Investment Strategy

Top Chinese Stocks And Reasons to Invest

With the second largest economy in the world and seemingly endless human resources, China is the proverbial bull in the China closet. However, navigating how to invest in China is not always easy, but there is no other country quite like it, and ignoring it could prove costly for companies and investors alike.

A number of well-known factors have led Chinese markets lower in the past year giving rise to speculation that a bottom has been put in. A siege of regulatory reform against internet platform companies, Beijing’s totalitarian zero-Covid policy lockdown, as well as the omnipresent geopolitical concerns, continue to weigh on the markets. Let’s look at the macro reasons why in the long run it is hard to ignore investing in China.

Market size and growth potential 

While overall growth in China has slowed after years of running at a fast pace, its GDP was back on track in 2021, growing by some 8.1% and reaching $18 trillion. In comparison, the entire 27 nation European Union stood at just $15.75 trillion during the same period. GDP per capita is a metric used to compare the financial health of nations.

With a population of 1.4 billion, China’s GDP per capita was $12,551 in 2021, about six times lower than that of the US. While China is not guaranteed to eventually achieve GDP per capita on par with the US, the gap shows that there is still significant room for economic activity and household wealth to continue to grow.

While most analysts see Chinese GDP growth around 5% for the remainder of the decade, The British Consultancy Centre for Economics and Business Research (CEBR) projects that such growth will propel China past the U.S. to become the world’s largest economy. 

Infrastructure and human resources

The vast labor pool and the measurable worker productivity in comparison to other manufacturing sectors around the world make China the manufacturing giant it is today. Secondly, China’s labor market is becoming an asset not just for its size and cost efficiency, but for the quality of education.

The Times Higher Education World University Rankings had 10 Chinese universities in its 2022 top 200 list, the most ever, including two in the top 20.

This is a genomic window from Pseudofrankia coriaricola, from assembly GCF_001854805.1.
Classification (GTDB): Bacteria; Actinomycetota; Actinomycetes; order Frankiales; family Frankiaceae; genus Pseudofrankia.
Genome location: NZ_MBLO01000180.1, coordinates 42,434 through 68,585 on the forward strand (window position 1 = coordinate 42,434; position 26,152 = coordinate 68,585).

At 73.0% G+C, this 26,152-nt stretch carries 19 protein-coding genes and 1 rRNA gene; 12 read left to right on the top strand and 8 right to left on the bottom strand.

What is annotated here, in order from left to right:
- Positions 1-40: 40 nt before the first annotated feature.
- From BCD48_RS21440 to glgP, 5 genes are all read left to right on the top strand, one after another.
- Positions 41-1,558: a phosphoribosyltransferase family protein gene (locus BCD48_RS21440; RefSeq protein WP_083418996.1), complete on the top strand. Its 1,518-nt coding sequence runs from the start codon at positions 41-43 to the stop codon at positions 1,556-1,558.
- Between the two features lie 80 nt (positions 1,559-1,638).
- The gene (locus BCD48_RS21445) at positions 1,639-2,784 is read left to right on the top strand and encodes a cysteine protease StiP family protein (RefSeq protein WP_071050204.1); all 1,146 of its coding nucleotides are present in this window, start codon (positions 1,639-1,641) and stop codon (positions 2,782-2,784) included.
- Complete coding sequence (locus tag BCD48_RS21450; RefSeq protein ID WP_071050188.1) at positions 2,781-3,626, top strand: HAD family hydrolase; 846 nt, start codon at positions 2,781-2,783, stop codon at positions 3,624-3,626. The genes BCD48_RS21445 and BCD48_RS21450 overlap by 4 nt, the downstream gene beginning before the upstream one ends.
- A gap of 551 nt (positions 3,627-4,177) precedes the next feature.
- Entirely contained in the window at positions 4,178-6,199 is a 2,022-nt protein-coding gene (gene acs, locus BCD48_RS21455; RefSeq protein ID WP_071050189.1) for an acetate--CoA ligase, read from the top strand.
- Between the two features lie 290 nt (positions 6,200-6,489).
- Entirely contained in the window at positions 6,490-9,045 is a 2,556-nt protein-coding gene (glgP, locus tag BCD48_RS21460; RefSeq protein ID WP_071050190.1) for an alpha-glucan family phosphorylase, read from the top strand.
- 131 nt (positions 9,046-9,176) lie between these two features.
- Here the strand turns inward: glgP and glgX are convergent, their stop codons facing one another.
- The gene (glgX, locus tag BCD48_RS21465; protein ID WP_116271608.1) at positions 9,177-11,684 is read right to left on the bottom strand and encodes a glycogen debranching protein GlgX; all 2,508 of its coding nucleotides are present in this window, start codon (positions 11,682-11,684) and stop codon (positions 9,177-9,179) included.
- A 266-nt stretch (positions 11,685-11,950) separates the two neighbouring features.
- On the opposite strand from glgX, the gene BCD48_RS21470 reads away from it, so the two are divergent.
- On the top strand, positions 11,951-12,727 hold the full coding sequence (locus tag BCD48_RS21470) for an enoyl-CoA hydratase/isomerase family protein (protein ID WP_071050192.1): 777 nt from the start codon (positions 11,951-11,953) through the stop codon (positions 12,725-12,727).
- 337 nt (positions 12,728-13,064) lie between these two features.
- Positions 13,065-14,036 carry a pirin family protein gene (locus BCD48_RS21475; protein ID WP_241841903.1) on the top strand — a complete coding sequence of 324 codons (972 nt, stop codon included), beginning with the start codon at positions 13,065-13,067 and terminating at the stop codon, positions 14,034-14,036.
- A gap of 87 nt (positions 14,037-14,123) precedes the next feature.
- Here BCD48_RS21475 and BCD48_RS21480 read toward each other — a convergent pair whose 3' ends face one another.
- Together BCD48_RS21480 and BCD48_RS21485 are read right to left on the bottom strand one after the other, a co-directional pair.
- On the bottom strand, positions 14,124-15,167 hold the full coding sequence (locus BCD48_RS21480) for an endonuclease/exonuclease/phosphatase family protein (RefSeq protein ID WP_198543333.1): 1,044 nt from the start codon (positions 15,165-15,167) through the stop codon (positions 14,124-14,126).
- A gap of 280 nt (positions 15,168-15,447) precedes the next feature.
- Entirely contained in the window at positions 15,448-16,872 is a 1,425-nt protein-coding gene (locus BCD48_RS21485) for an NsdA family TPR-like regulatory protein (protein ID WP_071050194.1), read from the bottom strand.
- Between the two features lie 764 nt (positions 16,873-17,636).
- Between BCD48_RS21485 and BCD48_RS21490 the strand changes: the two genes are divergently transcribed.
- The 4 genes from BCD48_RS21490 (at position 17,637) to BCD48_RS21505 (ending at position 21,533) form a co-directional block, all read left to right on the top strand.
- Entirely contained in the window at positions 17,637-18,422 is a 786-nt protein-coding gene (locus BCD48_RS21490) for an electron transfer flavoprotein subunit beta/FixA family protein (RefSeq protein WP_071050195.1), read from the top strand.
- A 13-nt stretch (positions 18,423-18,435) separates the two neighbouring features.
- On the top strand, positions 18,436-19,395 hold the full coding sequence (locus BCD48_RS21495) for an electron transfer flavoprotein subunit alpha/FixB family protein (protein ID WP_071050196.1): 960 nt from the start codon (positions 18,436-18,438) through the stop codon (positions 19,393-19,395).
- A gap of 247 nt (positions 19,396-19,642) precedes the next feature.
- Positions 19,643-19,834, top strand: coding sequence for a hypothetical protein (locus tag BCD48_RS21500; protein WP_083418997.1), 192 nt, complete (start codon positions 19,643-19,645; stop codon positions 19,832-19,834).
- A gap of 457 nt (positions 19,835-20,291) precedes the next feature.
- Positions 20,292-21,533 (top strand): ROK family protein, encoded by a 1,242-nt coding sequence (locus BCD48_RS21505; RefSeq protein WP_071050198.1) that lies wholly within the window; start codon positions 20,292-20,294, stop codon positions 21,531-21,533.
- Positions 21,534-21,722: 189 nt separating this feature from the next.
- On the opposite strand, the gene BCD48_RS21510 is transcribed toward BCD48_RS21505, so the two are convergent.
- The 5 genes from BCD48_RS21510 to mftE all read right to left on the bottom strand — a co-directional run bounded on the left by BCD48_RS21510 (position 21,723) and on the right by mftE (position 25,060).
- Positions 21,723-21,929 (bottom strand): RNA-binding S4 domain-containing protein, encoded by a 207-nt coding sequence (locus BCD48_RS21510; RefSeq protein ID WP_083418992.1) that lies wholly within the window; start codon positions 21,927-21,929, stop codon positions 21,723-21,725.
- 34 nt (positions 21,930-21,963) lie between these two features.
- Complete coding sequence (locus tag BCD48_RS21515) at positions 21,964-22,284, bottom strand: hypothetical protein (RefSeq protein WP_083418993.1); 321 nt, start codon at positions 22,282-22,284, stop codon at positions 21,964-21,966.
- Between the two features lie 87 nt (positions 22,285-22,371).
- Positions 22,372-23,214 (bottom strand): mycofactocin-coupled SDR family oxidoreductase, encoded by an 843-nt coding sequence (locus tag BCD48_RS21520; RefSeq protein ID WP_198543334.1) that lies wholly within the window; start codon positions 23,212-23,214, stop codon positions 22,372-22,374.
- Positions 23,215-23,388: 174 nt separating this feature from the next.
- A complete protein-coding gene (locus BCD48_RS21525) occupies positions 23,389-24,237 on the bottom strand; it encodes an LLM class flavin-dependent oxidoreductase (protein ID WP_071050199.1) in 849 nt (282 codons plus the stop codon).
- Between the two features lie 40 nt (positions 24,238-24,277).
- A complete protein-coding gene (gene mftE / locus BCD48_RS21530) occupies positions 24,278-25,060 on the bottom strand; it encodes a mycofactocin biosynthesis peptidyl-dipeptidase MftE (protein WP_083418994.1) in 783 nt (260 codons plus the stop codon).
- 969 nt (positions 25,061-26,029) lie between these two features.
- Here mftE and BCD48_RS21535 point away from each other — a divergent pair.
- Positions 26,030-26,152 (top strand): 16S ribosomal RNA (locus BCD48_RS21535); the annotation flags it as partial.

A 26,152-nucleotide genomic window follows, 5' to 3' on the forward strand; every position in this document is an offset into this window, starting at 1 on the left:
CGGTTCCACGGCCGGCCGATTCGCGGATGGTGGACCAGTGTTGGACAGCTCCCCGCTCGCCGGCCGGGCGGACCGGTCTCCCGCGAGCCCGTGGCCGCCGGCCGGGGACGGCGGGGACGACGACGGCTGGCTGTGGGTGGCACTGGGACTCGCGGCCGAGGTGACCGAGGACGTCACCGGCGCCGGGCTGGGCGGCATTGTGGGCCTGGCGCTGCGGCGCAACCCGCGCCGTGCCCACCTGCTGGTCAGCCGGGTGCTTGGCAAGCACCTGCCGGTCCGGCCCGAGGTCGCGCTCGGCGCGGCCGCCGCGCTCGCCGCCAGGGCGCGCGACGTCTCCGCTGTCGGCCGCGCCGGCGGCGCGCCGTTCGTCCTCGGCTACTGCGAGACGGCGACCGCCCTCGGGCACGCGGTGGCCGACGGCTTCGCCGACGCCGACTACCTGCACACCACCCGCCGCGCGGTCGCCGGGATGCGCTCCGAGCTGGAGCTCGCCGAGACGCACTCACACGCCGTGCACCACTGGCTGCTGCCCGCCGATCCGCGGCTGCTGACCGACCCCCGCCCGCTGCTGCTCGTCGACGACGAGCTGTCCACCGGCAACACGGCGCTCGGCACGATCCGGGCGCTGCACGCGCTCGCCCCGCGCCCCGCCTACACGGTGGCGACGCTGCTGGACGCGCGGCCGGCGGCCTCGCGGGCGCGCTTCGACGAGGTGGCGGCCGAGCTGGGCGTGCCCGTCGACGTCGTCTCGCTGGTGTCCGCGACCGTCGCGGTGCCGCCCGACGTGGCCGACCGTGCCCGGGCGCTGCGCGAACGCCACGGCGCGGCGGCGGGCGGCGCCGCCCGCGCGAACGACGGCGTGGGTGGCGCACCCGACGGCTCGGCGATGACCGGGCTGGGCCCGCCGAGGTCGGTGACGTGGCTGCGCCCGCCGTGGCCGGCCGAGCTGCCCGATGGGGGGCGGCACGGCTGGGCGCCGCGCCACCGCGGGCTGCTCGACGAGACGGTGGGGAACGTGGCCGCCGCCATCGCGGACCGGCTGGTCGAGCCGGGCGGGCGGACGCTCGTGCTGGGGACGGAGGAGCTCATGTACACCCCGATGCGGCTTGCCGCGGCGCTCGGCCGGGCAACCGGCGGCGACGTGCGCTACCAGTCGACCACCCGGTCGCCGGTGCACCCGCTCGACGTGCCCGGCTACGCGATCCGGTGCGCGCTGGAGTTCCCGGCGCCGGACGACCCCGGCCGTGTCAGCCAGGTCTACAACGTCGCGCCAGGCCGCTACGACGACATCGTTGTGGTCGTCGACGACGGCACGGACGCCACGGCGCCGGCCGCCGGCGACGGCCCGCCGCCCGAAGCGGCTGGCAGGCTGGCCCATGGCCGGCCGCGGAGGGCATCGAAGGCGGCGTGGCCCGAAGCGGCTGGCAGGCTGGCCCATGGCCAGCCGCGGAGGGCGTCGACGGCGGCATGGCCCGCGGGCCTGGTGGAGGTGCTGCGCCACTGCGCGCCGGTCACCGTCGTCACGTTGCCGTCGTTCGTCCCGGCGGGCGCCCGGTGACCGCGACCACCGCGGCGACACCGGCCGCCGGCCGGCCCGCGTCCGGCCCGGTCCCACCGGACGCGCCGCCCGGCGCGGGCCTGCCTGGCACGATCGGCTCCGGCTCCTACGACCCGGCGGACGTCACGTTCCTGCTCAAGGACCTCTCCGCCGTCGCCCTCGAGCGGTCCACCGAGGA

Innovation and emerging industries

The “Made in China” label on goods in the past generally signified a low-quality product that was often a copycat or counterfeit of something made in America or elsewhere. China’s spending on research and development is equivalent to about 2.5 percent of GDP, which is far higher than other countries at similar levels of development.

The size of the market comes into play again, as China boasts some 800 million people that use mobile payment apps on a daily basis, which is almost ten times that of the U.S. This makes China and its one billion internet user not only a target of sales and innovation, but has fueled its own fintech industry.

TikTok, which is owned by the Chinese company Bytedance, now has one billion monthly users, even though the platform is not available in China itself. 

The markets of late are taking notice, as Chinese stocks bounced back strongly last week following an announcement that the Chinese government will be supporting its markets and signaling for a closure on a months-long tech crackdown. In addition, some $6 billion flowed into Chinese-focused equity mutual funds leaving investors optimistic about perhaps finding a market bottom. 

If you are still traumatized by the previous deep market drop and the randomness of regulatory assault on specific sectors, there are always ETF’s to turn to. Dan Niles, a senior portfolio manager at hedge fund Satori Fund says, “The last thing I want to do is buy one company and have that be the one that gets absolutely killed.”

Options include exchange-traded funds such as the KraneShares CSI China Internet ETF to diversify the risk. Other funds include iShares MSCI China ETF and the Xtrackers Harvest CSI 300 China A-Shares ETF, both of which, according to Morningstar data, have seen large inflows in the month of June. If you are more adventurous and don’t mind taking on the stock-specific risk, here are a couple of Chinese stocks worth taking a look at.

Li Auto

If you like Tesla and are sold on electric vehicle makers then Li Auto is worth a peak. Q2 deliveries were 28,687, up 63.2% vs. a year earlier, but down 9.55% from Q1. Still, that was well above Li Auto’s prior target range of 21,000-24,000 units. The share price has roughly doubled since its May lows and is currently consolidating near $40 for perhaps another move up. Li Auto has an aggressive buy rating from Investor’s Business Daily as well.

Tencent Holdings

Tencent Holdings is a Chinese internet conglomerate founded in 1998. The company’s businesses span communication and social services including Weixin and QQ, targeted advertising, cloud fintech, and business services. Like some in the Chinese technology sector, Tencent has been cut roughly in half since its 52-week highs in June 2021.

CEO Ma Huateng acknowledges the rough patch, but stresses that investors in it for the long haul will be rewarded by the company’s investing in strategic growth areas like enterprise software, Video Accounts, and international games.

Analysts are bullish as well, with 36 strong buy ratings, versus four holds and no strong sells, according to S&P Global Market Intelligence.

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